Posterior probability; allele dosage
Quality measure for imputation
Information measure, average of the maximum posterior probabilities
R2; average of the maximum posterior probabilities
Output file size [chr. 6]
X chromosome imputation
Input data format
Many users with an interest in imputation will have only limited experience with scripting and programming of tasks. This includes format conversions before and after imputation, the latter being only the first step in a sequence of analyses. The use of (quasi-) standard data formats that can be generated and processed with a variety of software programs is therefore a prerequisite for widespread software use in genetic epidemiological studies. This includes the Linkage (pre-makeped; http://linkage.rockefeller.edu/soft/linkage/) format, HapMap format (http://www.hapmap.org/) and the increasingly popular PLINK format (http://pngu.mgh.harvard.edu/~purcell/plink/data.shtml), which is a variant of the Linkage format.
MACH requires to have the genotype data in QTDT format, which is similar to the Linkage format (http://www.sph.umich.edu/csg/abecasis/qtdt/docs/input.html). BEAGLE uses its own genotype data format, but provides java utilities for convenient transformation of phased and unphased data files from the QTDT format. IMPUTE's unique genotype format allows for genotype uncertainty and was designed to work seamlessly with other software tools from the University of Oxford. Thus, genotypes in QTDT or PLINK format have to be converted into genotype probabilities. This can be done with the GTOOL utility (http://www.stats.ox.ac.uk/~marchini/software/gwas/gtool.html).
Reference haplotype data
With MACH, the phased reference haplotypes files from HapMap Phase II (http://ftp.hapmap.org/phasing/) can immediately be used after download. IMPUTE uses its own reference format, but prepared HapMap Phase II reference data are available for download from the IMPUTE website. BEAGLE also uses its own reference format, but provides the utility PHASED2BEAGLE within the BEAGLE package for converting the HapMap reference haplotypes files to this format.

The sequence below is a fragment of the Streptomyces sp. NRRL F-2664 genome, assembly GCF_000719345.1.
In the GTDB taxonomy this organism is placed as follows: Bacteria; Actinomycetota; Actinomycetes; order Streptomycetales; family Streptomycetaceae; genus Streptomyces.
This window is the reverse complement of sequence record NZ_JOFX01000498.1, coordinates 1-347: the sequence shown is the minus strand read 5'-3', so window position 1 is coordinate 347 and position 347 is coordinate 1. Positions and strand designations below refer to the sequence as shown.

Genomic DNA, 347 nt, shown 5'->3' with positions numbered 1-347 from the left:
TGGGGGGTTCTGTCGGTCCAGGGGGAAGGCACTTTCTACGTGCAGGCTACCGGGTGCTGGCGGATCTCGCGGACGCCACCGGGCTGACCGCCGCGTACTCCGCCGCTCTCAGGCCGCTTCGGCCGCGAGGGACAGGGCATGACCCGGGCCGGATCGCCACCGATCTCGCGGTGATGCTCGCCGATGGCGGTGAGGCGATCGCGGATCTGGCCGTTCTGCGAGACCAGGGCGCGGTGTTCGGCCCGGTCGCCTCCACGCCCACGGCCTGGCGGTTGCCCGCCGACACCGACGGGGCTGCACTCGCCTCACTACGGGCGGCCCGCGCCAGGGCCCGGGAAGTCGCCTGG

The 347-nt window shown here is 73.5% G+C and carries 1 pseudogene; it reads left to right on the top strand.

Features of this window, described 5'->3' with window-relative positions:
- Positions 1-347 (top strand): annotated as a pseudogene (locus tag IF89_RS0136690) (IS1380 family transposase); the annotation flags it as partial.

Typically, genotype imputation runs are started on a per chromosome basis. Earlier versions of IMPUTE required a huge amount of working memory (RAM) for this task. Since version 0.4.0, it has been possible (and recommended) to carry out genome-wide imputation in chromosomal sub-regions, instead of imputing whole chromosomes. In order to do this, input files do not have to be split manually. Instead, the region of imputation can be specified by command line arguments, which is very convenient. There is also an additional option to avoid edge effects at the borders of the imputed sub-regions. Afterwards, the imputed sub-regions can be easily concatenated to generate imputed files for complete chromosomes, for example by using the 'cat' command under Linux or MacOS X, while redirecting the output into a text file. BEAGLE and MACH do not offer the imputation of particular chromosomal regions with a special treatment of region borders. Their memory requirements are much lower compared to IMPUTE, however, and they have implemented alternative algorithms which pass memory costs to runtime in order to reduce memory usage. The BEAGLE software also supplies the user with a tool and detailed instructions on how to divide the sample cohort (not the reference panel) into sub-samples and perform imputation on each sub-sample separately.
In general, it is difficult for non-technical users to predict the working memory and runtime requirements for particular datasets. MACH and IMPUTE provide an estimation of memory allocation (main memory consumption) at runtime, so one should check the memory message while the programs start. BEAGLE does not show memory information while running, but devotes a short but informative chapter of its documentation to this problem. The main memory allocations for chromosome 6 did not exceed 2 gigabytes (GB) for BEAGLE (<1 GB in memory-saving mode), 14 GB for IMPUTE (<1 GB for each of the 18 chunks of ~10 megabases [Mb] size) and 7 GB for MACH (<1 GB in memory-saving mode), respectively.